I was proud of my “working mother,” who earned a paycheck and helped struggling math students graduate from college. She still managed to bake cookies and sew Halloween costumes, but she put aside her needlepoint projects and fancy frills. I thought she was above all that crafty-stitchy nonsense. My mom was a professional. So I was shocked when, in retirement, Mom joined a quilting society and a chapter of the Embroidery Guild of America. What??

Suddenly I was being asked – forced – to reconsider my definition of work. Mom became an uber-volunteer, working for the food bank and Meals on Wheels, visiting nursing home residents long after her own mother had passed away, and sewing constantly. She belonged to a group called “Quilters for Others,” who made lapquilts for the elderly and blankets for the homeless. And she made the most exquisite pieces of needlework I have ever seen.

IMG_2438Needlework. Needle-work.

What was this tedious, mind-numbing hobby that was taking up so much of my mother’s time? How could she, who had raised me in chemistry labs and math classrooms, be content on the sofa with a piece of linen and a basket of fancy threads?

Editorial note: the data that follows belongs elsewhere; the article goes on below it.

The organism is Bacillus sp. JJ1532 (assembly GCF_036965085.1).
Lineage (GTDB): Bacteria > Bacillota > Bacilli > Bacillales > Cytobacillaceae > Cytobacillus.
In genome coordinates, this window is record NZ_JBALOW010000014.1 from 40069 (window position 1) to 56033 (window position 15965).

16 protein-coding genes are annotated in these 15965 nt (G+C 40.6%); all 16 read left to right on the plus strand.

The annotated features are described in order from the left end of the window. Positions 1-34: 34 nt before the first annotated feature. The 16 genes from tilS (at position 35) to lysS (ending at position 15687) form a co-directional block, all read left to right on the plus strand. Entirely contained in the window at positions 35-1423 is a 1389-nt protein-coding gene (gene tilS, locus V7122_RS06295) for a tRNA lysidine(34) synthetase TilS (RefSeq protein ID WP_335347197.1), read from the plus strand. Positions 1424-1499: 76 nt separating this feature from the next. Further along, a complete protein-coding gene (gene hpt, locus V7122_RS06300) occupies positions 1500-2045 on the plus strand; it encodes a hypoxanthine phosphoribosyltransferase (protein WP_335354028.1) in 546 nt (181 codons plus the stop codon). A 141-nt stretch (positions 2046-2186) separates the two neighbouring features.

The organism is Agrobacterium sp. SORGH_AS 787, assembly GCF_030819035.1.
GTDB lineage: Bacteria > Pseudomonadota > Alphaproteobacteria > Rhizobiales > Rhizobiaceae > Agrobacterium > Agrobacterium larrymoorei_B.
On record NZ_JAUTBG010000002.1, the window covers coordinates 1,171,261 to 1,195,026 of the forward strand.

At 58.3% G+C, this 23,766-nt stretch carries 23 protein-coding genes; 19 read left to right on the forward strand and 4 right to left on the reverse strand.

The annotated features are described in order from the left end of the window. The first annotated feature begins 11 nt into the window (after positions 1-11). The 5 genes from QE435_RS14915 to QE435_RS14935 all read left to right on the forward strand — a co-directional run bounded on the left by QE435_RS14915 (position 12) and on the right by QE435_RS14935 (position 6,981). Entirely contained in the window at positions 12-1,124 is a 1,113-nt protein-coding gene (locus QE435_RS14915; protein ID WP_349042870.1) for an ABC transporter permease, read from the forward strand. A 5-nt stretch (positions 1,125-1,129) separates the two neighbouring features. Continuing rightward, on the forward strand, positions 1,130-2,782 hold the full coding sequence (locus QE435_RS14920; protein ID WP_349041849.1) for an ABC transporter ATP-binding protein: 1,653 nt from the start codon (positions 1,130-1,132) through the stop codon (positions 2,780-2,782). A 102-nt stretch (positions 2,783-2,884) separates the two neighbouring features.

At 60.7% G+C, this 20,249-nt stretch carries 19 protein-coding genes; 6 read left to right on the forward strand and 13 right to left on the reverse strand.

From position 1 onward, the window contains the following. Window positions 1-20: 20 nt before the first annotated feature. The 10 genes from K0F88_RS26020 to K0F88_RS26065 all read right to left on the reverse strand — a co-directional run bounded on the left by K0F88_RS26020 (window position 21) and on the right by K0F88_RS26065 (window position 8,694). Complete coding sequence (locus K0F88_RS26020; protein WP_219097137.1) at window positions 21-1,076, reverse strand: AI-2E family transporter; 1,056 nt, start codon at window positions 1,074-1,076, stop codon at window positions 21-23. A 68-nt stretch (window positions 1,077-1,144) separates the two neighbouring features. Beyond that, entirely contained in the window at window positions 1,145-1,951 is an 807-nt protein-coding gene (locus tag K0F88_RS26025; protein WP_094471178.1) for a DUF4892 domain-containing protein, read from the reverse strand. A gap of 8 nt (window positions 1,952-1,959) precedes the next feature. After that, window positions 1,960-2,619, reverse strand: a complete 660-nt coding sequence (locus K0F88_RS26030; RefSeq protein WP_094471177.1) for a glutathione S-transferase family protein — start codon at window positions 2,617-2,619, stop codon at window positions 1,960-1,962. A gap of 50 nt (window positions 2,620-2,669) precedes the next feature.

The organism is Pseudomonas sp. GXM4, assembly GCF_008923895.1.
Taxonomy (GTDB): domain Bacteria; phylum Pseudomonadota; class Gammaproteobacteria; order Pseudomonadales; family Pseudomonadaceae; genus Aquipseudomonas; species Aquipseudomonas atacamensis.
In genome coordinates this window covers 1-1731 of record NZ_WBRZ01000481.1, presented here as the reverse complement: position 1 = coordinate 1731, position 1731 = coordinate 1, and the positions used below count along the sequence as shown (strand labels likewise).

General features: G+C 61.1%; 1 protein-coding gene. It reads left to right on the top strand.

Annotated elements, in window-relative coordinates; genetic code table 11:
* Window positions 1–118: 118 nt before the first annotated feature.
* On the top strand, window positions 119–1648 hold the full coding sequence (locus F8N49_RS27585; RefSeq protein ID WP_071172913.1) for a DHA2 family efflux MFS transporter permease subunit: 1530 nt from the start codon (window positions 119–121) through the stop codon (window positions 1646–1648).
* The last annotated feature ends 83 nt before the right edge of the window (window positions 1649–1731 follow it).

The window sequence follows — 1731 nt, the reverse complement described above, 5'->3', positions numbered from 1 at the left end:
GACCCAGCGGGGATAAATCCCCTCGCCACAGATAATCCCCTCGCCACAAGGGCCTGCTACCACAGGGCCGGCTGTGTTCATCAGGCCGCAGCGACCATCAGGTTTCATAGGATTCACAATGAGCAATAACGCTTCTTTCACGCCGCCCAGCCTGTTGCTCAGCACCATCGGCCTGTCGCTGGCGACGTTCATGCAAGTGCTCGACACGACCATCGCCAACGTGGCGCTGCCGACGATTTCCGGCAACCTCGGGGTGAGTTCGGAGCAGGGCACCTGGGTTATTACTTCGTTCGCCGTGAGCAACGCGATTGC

As it turned out, she was crafting much more than I knew. Like the best of Jane Austen’s characters, she was crafting relationships. Her “stitching buddies,” who met weekly to have lunch and work on projects together, became some of her closest friends. They went to classes and retreats together. They laughed at each other’s jokes and supported each other through challenging times: a husband’s cancer, a grandchild’s deployment to Iraq. All the while, they kept their needles busy.

And she was leaving a legacy. The fruits of my mother’s labor with a needle now hang on my walls. I marvel at the works of art she made for each of us. I’m already wondering which ones my daughter will want, and which will go to my niece and nephews, and whether they’ll want them now or later, when they’ve bought homes and settled down. These are tangible signs of a woman’s love for beauty, friendship, family, and community. They’re not her original designs, but they are her work, the work of her hands.

My mother taught me volumes about work. She changed my definition of the word. And she did it with nothing more than a needle and thread and a sewing basket.